Dr. Callum Roberts is a British marine biologist who has worked primarily in marine conservation. Like many British coral reef scientists, he got his start in the Red Sea rather than the Caribbean or the Pacific. The cultures of the middle east can make reef research there just a little bit different than elsewhere. This book is his memoir of a wonderful life exploring coral reefs that began, surprisingly, in the wilds of Scotland and took shape once he began his undergraduate studies in 1980. By then our impacts on coral reefs were becoming quite stark and this book does not shrink from the bad news. But it also captures his sheer joy in exploring coral reefs, his good humor and creativity as he grows from young student to research leader, and his concern to do what he can to keep coral reefs with us.


Who am I?

Peter Sale has managed to spend an entire career exploring coral reefs, perhaps the most fascinating ecosystem on this planet.  From 1964 when he commenced a Ph.D. at the University of Hawaii, through faculty positions in Australia, the USA, and Canada, and with a final stint with the United Nations University, he has been able to explore the wonders of coral reef systems in many places around the world.  His life has been rewarding, because of the new science he did, the students and colleagues he worked with, and the sheer joy he experienced diving on reefs. His many technical writings include the 1991 book, The Ecology of Fishes on Coral Reefs, which became a classic among reef researchers, students, and some sport divers.


I wrote...

Coral Reefs: Majestic Realms Under the Sea

By Peter F. Sale,

Book cover of Coral Reefs: Majestic Realms Under the Sea

What is my book about?

Coral reefs are disappearing from this planet. After nearly two decades of speaking out and writing about how we were erasing coral reefs, it finally dawned on me. Telling people the bad news, again and again, and again, was not causing people to rise up to stop our mistreatment. Reefs were not important to most people, because most people do not know them! 

In Coral Reefs, I take the time to tell some of the amazing stories that make coral reefs the fascinating places they are -- miraculous, unexpected, transitory, very old yet quite young, and peopled by a rich cast of residents whose lives continually amaze, amuse, and seduce the person who understands. I then talk about why reefs matter, and about what we need to do to keep them with us. This book celebrates reefs and the scientists who have learned about them, while also exploring wider questions like our relationship to the rest of the biosphere and what we must do to combat climate change.

The End of Ice

By Dahr Jamail,

Book cover of The End of Ice: Bearing Witness and Finding Meaning in the Path of Climate Disruption

Dahr Jamail’s End of Ice threads his life experiences as a prized reporter, mountaineer, and climate activist, sharing personal human stories and experiences that reveal the difficult, cold, and hard evidence showing us that our cryosphere is irreversibly changing before our eyes. His easy-to-read prose, supported by well-researched and irrefutable science, gives us a unique introspection into the Anthropocene, chronicling the profound changes we are witnessing to Mother Nature and the demise of our frozen resources. I was enthralled by Jamail’s reflections on the end of ice.


Who am I?

Jorge Daniel Taillant is a cryoactivist, a term he coined to describe someone that works to protect the cryosphere, ie. the Earth’s frozen environment. Founder of a globally prized non-profit protecting human rights and promoting environmental justice he helped get the world’s first glacier law passed in South America. He now devotes 100% of his time to tackling climate change in an emergency effort to slow global warming … and to protect glaciers.


I wrote...

Meltdown: The Earth Without Glaciers

By Jorge Daniel Taillant,

Book cover of Meltdown: The Earth Without Glaciers

What is my book about?

Meltdown: The Earth Without Glaciers is about our changing climate and about glacier vulnerability. It’s a dive into the cryosphere and how melting glaciers in remote areas of the planet will drastically change our lives. I connect the dots between climate change and the drastic impacts of glacier melt on our global ecosystems, including sea-level rise, intense heat from decreased reflectivity, glacier tsunamis from crumbling ice, ocean and atmospheric disruptions due to massive glacier freshwater infusions into our oceans, melting permafrost that can unleash an unlivable Hot House Earth environment, and invisible glaciers residing deep under the Earth that you have probably never heard of, but that will survive our visible surface glaciers once they’ve melted away.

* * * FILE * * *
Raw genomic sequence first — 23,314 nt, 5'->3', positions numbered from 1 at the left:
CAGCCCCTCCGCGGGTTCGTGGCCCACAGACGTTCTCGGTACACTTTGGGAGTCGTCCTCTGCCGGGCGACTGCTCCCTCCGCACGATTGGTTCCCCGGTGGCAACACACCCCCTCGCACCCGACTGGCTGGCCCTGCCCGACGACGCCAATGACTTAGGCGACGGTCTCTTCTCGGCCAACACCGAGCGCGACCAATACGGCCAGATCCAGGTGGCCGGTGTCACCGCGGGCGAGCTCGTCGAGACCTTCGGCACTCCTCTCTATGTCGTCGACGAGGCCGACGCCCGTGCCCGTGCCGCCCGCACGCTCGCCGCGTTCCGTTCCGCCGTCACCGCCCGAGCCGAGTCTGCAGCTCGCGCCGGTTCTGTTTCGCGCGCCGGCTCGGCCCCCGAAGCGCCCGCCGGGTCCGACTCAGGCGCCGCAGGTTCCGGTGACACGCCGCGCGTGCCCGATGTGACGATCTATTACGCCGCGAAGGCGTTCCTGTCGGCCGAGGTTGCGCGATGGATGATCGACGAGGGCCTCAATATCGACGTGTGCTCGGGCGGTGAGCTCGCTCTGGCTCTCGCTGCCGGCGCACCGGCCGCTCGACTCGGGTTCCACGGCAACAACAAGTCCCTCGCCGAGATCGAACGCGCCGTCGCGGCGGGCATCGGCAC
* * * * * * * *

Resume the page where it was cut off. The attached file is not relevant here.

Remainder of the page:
My purpose of writing Meltdown was to draw attention to the predicament of glacier vulnerability and to awaken society to glacier demise if we do not stop climate change soon. 

The Sea Around Us

By Rachel Carson,

Book cover of The Sea Around Us

Carson’s 1955 book is worth revisiting in this age of sea-level rise. The second installment in her ocean trilogy, The Sea Around Us occupied the New York Times bestseller list for 86 weeks. It also won the National Book Award for Nonfiction and the Burroughs Medal in nature writing. Today, the book remains a model for turning science into prose. Carson’s work endures in part because she found writing difficult. For all her toil, readers are the beneficiaries. Whether describing a seashell or explaining the intricate composition of sediments, her words move across the page as nimbly as sanderlings across the shoreline. Much like her pivotal Silent Spring, published eight years later, The Sea Around Us gazes perceptively and presciently upon the past and the future. Following her gaze will change that of readers whenever they are seaside again. 


Who am I?

I'm a writer and professor of environmental history who divides his time between two “villes,” Gainesville, Florida, and Harrisville, New Hampshire. On April 16, 2018, while in my campus office excoriating a graduate student for his sloppy writing, I learned that my book The Gulf: The Making of an American Sea won the Pulitzer Prize in History. The chastened student subsequently revised his work and turned in a perfect paper, and I’ve been trying to live up to the distinction of the prize ever since. My first effort to do so will appear in the form of my latest book, The Bald Eagle: The Improbable Journey of America’s Bird.


I wrote...

The Gulf: The Making of an American Sea

By Jack E. Davis,

Book cover of The Gulf: The Making of an American Sea

What is my book about?

Covering the period from geological formation to the present, The Gulf is a biography of a natural place and the peoples and cultures that have intersected with it for some 10,000 years. Dismayed that the Gulf remains largely absent from the pages of American history, I saw a need to write a book about it. An equal motivating factor were big events that had come to define the Gulf as a place. I wanted readers to know its true identity. The Gulf is among the richest estuarine environments in the world, one to which all Americans are connected historically and ecologically. 

Of the book's many fascinating characters, the ones that were most fun to write about, and to indeed treat as characters, were the wildlife and natural features of the Gulf.